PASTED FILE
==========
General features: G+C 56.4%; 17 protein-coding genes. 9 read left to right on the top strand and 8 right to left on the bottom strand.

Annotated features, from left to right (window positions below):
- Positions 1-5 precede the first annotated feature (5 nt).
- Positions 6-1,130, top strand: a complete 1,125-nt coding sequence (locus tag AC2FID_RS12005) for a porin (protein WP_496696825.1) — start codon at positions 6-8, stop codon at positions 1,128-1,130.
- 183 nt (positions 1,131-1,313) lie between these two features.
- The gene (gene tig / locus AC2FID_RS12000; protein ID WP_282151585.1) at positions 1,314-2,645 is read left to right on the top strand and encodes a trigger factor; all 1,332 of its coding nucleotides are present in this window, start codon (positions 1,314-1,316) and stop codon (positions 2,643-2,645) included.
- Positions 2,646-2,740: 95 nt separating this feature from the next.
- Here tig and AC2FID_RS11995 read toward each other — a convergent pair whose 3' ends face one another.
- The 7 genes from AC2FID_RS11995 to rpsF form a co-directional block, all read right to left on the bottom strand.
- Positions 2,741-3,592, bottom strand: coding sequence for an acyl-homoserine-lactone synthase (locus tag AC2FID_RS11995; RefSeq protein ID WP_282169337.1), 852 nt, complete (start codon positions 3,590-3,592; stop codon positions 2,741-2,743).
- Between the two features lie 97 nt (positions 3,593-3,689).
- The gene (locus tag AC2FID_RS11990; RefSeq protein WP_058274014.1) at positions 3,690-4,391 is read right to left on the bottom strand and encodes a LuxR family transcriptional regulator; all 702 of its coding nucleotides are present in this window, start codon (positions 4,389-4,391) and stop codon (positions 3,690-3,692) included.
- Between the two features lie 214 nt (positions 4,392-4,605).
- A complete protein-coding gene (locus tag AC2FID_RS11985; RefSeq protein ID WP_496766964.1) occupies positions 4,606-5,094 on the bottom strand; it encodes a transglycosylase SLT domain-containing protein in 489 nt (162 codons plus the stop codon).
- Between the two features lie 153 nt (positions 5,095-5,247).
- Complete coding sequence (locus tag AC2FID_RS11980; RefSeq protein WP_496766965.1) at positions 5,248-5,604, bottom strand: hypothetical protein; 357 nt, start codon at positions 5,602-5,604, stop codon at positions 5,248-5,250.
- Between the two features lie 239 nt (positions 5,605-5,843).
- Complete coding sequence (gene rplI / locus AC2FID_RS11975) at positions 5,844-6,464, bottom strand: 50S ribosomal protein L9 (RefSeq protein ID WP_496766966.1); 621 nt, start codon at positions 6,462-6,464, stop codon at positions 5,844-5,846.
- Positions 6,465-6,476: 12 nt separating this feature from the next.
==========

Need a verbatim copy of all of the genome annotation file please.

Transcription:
General features: G+C 56.4%; 17 protein-coding genes. 9 read left to right on the top strand and 8 right to left on the bottom strand.

Annotated features, from left to right (window positions below):
- Positions 1-5 precede the first annotated feature (5 nt).
- Positions 6-1,130, top strand: a complete 1,125-nt coding sequence (locus tag AC2FID_RS12005) for a porin (protein WP_496696825.1) — start codon at positions 6-8, stop codon at positions 1,128-1,130.
- 183 nt (positions 1,131-1,313) lie between these two features.
- The gene (gene tig / locus AC2FID_RS12000; protein ID WP_282151585.1) at positions 1,314-2,645 is read left to right on the top strand and encodes a trigger factor; all 1,332 of its coding nucleotides are present in this window, start codon (positions 1,314-1,316) and stop codon (positions 2,643-2,645) included.
- Positions 2,646-2,740: 95 nt separating this feature from the next.
- Here tig and AC2FID_RS11995 read toward each other — a convergent pair whose 3' ends face one another.
- The 7 genes from AC2FID_RS11995 to rpsF form a co-directional block, all read right to left on the bottom strand.
- Positions 2,741-3,592, bottom strand: coding sequence for an acyl-homoserine-lactone synthase (locus tag AC2FID_RS11995; RefSeq protein ID WP_282169337.1), 852 nt, complete (start codon positions 3,590-3,592; stop codon positions 2,741-2,743).
- Between the two features lie 97 nt (positions 3,593-3,689).
- The gene (locus tag AC2FID_RS11990; RefSeq protein WP_058274014.1) at positions 3,690-4,391 is read right to left on the bottom strand and encodes a LuxR family transcriptional regulator; all 702 of its coding nucleotides are present in this window, start codon (positions 4,389-4,391) and stop codon (positions 3,690-3,692) included.
- Between the two features lie 214 nt (positions 4,392-4,605).
- A complete protein-coding gene (locus tag AC2FID_RS11985; RefSeq protein ID WP_496766964.1) occupies positions 4,606-5,094 on the bottom strand; it encodes a transglycosylase SLT domain-containing protein in 489 nt (162 codons plus the stop codon).
- Between the two features lie 153 nt (positions 5,095-5,247).
- Complete coding sequence (locus tag AC2FID_RS11980; RefSeq protein WP_496766965.1) at positions 5,248-5,604, bottom strand: hypothetical protein; 357 nt, start codon at positions 5,602-5,604, stop codon at positions 5,248-5,250.
- Between the two features lie 239 nt (positions 5,605-5,843).
- Complete coding sequence (gene rplI / locus AC2FID_RS11975) at positions 5,844-6,464, bottom strand: 50S ribosomal protein L9 (RefSeq protein ID WP_496766966.1); 621 nt, start codon at positions 6,462-6,464, stop codon at positions 5,844-5,846.
- Positions 6,465-6,476: 12 nt separating this feature from the next.